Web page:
The United States will mandate that Boeing Co implement design changes by April that have been in the works for months for the 737 MAX 8 fleet after a fatal crash in October but said the plane was airworthy and did not need to be grounded after a second crash on Sunday.
An Ethiopian Airlines 737 MAX 8 bound for Nairobi crashed minutes after take-off on Sunday, killing all 157 aboard and raising questions about the safety of the new variant of the industry workhorse, one of which also crashed in Indonesia in October, killing 189 people.
Boeing confirmed the Federal Aviation Administration’s announcement late Monday that it will deploy a software upgrade across the 737 MAX 8 fleet “in the coming weeks” as pressure mounted. Two U.S. senators called the fleet’s immediate grounding and a rising number of airlines said they would voluntarily ground their fleets.
The company confirmed it had for several months “been developing a flight control software enhancement for the 737 MAX, designed to make an already safe aircraft even safer.”
Boeing did not reference Sunday’s Ethiopian Airlines crash in connection to the software upgrade. The statement did express the company’s condolences to the relatives of the 157 people who died, however.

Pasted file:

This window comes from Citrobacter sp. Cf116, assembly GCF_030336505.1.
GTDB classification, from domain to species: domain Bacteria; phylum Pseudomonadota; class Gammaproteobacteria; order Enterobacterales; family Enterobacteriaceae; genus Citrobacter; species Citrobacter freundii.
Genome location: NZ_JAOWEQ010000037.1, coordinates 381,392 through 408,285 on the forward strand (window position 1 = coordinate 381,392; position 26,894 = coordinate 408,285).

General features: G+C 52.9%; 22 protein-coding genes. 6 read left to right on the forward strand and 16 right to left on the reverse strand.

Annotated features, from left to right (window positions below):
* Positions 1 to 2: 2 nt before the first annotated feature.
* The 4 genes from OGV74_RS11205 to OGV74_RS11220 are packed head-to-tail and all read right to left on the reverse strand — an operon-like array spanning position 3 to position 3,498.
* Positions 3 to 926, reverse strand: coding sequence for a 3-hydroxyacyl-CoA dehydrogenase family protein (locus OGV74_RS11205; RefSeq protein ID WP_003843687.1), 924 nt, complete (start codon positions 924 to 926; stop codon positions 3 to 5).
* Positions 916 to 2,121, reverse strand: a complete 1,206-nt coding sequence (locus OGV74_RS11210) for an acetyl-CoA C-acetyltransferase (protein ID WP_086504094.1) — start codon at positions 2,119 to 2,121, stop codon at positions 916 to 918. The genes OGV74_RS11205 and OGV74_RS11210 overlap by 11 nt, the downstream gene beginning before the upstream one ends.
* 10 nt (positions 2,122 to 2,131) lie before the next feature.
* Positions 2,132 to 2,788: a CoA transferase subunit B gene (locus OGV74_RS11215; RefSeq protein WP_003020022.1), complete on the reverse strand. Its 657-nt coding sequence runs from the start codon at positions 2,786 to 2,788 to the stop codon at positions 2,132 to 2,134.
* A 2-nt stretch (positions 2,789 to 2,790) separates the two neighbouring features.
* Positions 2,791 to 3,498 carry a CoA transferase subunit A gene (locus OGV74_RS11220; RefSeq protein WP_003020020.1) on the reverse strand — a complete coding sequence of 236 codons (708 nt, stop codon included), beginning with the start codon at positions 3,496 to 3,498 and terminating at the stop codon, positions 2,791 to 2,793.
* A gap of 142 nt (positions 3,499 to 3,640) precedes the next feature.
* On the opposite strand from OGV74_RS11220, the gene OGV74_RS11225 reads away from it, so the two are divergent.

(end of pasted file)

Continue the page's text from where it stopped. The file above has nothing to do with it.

The FAA said the changes will “provide reduced reliance on procedures associated with required pilot memory items.”
The FAA also said Boeing will “update training requirements and flight crew manuals to go with the design change” to an automated protection system called the Maneuvering Characteristics Augmentation System or MCAS. The changes also include MCAS activation and angle of attack signal enhancements.
The FAA said in the notice made public that external reports are drawing similarities between the crashes in Ethiopia and Indonesia. “However, this investigation has just begun and to date we have not been provided data to draw any conclusions or take any actions,” according to the Continued Airworthiness Notification to the International Community for Boeing 737 MAX 8 operators.
U.S. Transportation Secretary Elaine Chao told reporters regulators would not hesitate to act if they find a safety issue.
“If the FAA identifies an issue that affects safety, the department will take immediate and appropriate action,” Chao told reporters. “I want people to be assured that we take these incidents, these accidents very seriously.”